Topographies of a Homeplace: Mnemonic Stitching
Topographies of a Homeplace is multimedia project engaging with topographical beadwork to explore counter-cartographic mnemonic narratives. This project began in the form of beaded topographies accompanied automatic prose divulging into the personal and communal memories of places in wolastoqiyik territory. since its conception, it has evolved into a mobile practice of communal knowledge production.
This workshop will include a discussion on topographies of a homeplace and the scholarship and practice that lead to its conception. Participants will be engaging with the beaded topographies and asked to create their own, a demonstration, assistance, and supplies will be provided; as well as an ongoing discussion on the limits and potentials of contemporary or counter-cartographic methods.
rudi aker is a wolastoqew artist, organizer, auntie, and researcher from St. Mary’s First Nation in Sitansisk (so-called Fredericton, New Brunswick) and for now a guest on Tio'tia:ke / Mooniyaang / Montreal. Currently finishing a BFA at Concordia University, rudi is a research assistant at OBX Labs / AbTeC, co-organizer of the Indigenous Art Research Group (IARG), and recently completed a Milieux Undergraduate Research Fellowship. Their research centers placehood, visibility, and the traversal of (un)colonized space(s) through conceptions of counter-cartographies and barrier-breaking. rudi is also the Exhibitions and Communications Coordinator at SBC Gallery of Contemporary Art and they love the colour yellow.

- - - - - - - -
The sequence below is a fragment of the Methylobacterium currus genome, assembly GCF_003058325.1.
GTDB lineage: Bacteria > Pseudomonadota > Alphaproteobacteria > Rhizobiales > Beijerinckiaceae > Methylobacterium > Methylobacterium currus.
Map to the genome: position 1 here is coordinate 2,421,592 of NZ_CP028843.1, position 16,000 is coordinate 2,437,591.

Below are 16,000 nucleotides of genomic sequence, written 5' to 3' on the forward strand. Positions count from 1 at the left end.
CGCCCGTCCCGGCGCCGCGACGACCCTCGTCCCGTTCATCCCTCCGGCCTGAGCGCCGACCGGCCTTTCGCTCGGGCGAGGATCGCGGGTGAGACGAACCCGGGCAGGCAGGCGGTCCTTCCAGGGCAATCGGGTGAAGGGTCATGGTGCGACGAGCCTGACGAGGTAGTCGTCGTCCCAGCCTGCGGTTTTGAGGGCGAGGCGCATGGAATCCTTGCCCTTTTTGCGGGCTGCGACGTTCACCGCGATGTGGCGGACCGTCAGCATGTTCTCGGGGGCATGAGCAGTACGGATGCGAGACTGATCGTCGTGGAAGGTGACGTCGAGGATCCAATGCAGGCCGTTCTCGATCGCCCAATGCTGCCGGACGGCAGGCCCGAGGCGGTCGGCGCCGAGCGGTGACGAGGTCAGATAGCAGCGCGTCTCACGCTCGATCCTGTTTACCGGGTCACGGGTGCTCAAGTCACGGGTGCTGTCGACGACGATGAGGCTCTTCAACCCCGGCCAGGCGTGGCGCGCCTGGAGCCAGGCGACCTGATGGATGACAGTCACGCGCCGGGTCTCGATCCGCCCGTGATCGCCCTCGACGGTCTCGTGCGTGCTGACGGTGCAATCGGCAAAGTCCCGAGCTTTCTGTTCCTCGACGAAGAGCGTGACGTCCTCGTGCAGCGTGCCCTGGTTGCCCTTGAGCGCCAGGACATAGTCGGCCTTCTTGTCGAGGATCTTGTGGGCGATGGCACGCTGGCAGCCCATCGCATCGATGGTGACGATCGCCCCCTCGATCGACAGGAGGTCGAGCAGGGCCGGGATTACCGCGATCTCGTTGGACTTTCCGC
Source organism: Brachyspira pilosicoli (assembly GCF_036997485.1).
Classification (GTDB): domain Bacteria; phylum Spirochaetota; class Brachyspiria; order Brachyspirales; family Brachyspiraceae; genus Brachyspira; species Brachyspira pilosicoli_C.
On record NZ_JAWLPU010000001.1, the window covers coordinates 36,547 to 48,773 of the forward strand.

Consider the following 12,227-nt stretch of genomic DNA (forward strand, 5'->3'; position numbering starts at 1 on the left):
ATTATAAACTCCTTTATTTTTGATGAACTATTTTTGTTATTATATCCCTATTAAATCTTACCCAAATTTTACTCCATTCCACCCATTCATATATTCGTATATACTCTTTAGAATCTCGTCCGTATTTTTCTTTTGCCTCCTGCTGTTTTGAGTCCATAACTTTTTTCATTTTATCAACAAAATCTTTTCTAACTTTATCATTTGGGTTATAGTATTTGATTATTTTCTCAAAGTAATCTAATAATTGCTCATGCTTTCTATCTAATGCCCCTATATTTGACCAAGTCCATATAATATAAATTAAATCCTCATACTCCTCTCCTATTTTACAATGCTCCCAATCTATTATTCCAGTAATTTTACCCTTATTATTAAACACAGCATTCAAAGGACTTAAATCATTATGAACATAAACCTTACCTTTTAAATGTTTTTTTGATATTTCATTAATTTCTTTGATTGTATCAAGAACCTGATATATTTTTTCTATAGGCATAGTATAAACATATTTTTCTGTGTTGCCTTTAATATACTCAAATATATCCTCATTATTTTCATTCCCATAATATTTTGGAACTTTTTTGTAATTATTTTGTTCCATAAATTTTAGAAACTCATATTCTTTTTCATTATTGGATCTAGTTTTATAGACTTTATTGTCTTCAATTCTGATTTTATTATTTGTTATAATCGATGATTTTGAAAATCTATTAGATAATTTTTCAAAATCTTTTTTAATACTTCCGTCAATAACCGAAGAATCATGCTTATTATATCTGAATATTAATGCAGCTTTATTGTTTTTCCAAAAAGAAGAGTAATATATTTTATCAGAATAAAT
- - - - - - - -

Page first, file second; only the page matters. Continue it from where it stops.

4TH SPACE, at Concordia University is located on the ground floor level and is wheelchair accessible. There is one wheelchair accessible, gender-neutral bathroom on the third floor. To raise other accessibility requests or questions please contact 4TH SPACE.
We acknowledge that to be “on site” requires that we question our relationship to the past, present, and future of the site on which we gather - Tiohtiá:ke on the unceded lands of the Kanien'kehá: ka Nation. Tiohtiá:ke is historically known as a gathering place for many First Nations. Today, it is home to a diverse population of Indigenous and other peoples. If this is not your land, how did you get here? How did your ancestors get here? How does race, gender, sexuality, citizenship, ability, and class affect the ways in which we relate to, move through, and create space? While the exhibition and corresponding programming is free of charge, we will be encouraging and collecting donations for The Native Women’s Shelter of Montreal.
While the act of queering space can point out the limitations of the ways in which the world around us is produced and normalized by and for certain bodies and not others, it is pertinent that we continuously reflect and act on the ways in which settler LGBTQI+ life is complicit in upholding ongoing colonial structures. As a pin on Queering The Map in Honolulu, Hawaii attests: “queer liberation must mean decolonization, and decolonization must mean queer liberation.”
This project is generously supported by the Social Sciences and Humanities Research Council's (SSHRC) Connection Grant, the Sustainability Action Fund and the External and Mobilization Fund at Concordia University, as well as the Fonds de recherche du Québec - Société et culture.